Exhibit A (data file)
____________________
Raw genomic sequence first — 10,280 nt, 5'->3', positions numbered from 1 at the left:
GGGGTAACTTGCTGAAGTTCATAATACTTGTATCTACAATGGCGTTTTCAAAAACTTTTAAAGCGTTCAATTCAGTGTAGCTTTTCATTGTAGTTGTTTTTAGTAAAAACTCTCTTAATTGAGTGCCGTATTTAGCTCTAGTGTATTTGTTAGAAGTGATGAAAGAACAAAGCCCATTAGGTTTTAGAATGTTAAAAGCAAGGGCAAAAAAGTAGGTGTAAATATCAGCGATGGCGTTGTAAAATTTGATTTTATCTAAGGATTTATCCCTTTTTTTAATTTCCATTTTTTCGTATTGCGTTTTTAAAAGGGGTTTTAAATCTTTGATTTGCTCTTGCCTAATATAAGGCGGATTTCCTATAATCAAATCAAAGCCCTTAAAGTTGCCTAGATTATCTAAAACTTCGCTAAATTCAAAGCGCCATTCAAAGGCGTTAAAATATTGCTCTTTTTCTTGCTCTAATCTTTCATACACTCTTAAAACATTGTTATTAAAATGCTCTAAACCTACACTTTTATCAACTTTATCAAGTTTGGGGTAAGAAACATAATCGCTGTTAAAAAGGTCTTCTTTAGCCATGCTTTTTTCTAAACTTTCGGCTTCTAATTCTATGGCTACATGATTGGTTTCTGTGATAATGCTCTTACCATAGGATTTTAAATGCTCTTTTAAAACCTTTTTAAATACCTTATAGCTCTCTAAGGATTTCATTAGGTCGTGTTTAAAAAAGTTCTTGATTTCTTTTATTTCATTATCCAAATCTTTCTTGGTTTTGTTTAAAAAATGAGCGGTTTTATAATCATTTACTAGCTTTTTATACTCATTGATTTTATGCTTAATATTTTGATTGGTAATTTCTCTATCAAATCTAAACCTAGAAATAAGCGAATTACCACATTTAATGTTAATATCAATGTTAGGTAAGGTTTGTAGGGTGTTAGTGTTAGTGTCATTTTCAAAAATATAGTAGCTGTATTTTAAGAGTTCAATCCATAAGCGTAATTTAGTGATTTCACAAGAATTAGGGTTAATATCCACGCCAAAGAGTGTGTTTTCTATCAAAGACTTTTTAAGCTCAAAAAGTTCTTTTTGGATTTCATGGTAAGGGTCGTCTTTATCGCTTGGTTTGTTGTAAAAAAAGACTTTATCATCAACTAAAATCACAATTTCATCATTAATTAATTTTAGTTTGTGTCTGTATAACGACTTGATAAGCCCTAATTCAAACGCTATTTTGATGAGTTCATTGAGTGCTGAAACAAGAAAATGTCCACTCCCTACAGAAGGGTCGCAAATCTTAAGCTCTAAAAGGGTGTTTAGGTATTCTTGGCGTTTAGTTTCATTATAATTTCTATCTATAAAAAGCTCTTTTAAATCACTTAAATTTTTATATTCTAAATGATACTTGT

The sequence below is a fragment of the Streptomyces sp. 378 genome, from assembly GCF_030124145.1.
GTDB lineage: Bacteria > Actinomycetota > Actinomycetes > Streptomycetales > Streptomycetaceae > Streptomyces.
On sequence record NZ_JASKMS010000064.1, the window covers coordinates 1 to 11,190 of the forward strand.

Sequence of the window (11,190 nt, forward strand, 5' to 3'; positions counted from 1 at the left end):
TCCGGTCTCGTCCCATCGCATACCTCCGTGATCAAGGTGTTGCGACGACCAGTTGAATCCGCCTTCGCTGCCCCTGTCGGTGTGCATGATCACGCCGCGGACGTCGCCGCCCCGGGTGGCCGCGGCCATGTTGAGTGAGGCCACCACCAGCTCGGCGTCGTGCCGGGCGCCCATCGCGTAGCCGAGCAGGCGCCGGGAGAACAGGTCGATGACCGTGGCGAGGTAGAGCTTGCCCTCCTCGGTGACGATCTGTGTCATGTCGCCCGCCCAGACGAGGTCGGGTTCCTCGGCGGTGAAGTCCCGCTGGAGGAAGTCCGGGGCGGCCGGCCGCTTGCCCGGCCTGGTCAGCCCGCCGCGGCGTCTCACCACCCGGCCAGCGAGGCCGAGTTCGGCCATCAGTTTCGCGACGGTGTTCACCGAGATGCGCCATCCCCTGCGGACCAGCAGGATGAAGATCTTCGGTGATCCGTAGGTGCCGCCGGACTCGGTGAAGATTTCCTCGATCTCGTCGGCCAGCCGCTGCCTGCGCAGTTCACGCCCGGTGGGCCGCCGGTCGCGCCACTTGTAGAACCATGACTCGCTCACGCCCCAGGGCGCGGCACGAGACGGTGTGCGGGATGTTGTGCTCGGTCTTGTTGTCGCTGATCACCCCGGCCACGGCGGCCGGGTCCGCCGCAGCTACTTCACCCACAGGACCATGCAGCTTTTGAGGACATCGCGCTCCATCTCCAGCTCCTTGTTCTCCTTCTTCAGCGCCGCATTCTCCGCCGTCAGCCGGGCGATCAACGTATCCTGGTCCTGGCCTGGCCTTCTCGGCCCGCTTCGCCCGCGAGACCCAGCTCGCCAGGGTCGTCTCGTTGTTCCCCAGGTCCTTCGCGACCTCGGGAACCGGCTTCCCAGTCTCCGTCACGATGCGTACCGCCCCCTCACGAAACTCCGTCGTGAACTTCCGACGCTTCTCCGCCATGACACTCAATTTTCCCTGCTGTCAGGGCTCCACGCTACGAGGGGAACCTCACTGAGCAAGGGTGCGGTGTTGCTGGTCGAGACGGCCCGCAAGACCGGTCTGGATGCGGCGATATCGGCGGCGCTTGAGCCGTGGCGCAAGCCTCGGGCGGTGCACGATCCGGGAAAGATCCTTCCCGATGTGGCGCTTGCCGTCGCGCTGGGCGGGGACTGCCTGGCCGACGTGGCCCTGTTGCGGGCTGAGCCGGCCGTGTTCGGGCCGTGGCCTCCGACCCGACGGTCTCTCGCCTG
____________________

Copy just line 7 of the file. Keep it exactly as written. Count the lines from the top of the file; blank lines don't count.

TCCGGTCTCGTCCCATCGCATACCTCCGTGATCAAGGTGTTGCGACGACCAGTTGAATCCGCCTTCGCTGCCCCTGTCGGTGTGCATGATCACGCCGCGGACGTCGCCGCCCCGGGTGGCCGCGGCCATGTTGAGTGAGGCCACCACCAGCTCGGCGTCGTGCCGGGCGCCCATCGCGTAGCCGAGCAGGCGCCGGGAGAACAGGTCGATGACCGTGGCGAGGTAGAGCTTGCCCTCCTCGGTGACGATCTGTGTCATGTCGCCCGCCCAGACGAGGTCGGGTTCCTCGGCGGTGAAGTCCCGCTGGAGGAAGTCCGGGGCGGCCGGCCGCTTGCCCGGCCTGGTCAGCCCGCCGCGGCGTCTCACCACCCGGCCAGCGAGGCCGAGTTCGGCCATCAGTTTCGCGACGGTGTTCACCGAGATGCGCCATCCCCTGCGGACCAGCAGGATGAAGATCTTCGGTGATCCGTAGGTGCCGCCGGACTCGGTGAAGATTTCCTCGATCTCGTCGGCCAGCCGCTGCCTGCGCAGTTCACGCCCGGTGGGCCGCCGGTCGCGCCACTTGTAGAACCATGACTCGCTCACGCCCCAGGGCGCGGCACGAGACGGTGTGCGGGATGTTGTGCTCGGTCTTGTTGTCGCTGATCACCCCGGCCACGGCGGCCGGGTCCGCCGCAGCTACTTCACCCACAGGACCATGCAGCTTTTGAGGACATCGCGCTCCATCTCCAGCTCCTTGTTCTCCTTCTTCAGCGCCGCATTCTCCGCCGTCAGCCGGGCGATCAACGTATCCTGGTCCTGGCCTGGCCTTCTCGGCCCGCTTCGCCCGCGAGACCCAGCTCGCCAGGGTCGTCTCGTTGTTCCCCAGGTCCTTCGCGACCTCGGGAACCGGCTTCCCAGTCTCCGTCACGATGCGTACCGCCCCCTCACGAAACTCCGTCGTGAACTTCCGACGCTTCTCCGCCATGACACTCAATTTTCCCTGCTGTCAGGGCTCCACGCTACGAGGGGAACCTCACTGAGCAAGGGTGCGGTGTTGCTGGTCGAGACGGCCCGCAAGACCGGTCTGGATGCGGCGATATCGGCGGCGCTTGAGCCGTGGCGCAAGCCTCGGGCGGTGCACGATCCGGGAAAGATCCTTCCCGATGTGGCGCTTGCCGTCGCGCTGGGCGGGGACTGCCTGGCCGACGTGGCCCTGTTGCGGGCTGAGCCGGCCGTGTTCGGGCCGTGGCCTCCGACCCGACGGTCTCTCGCCTG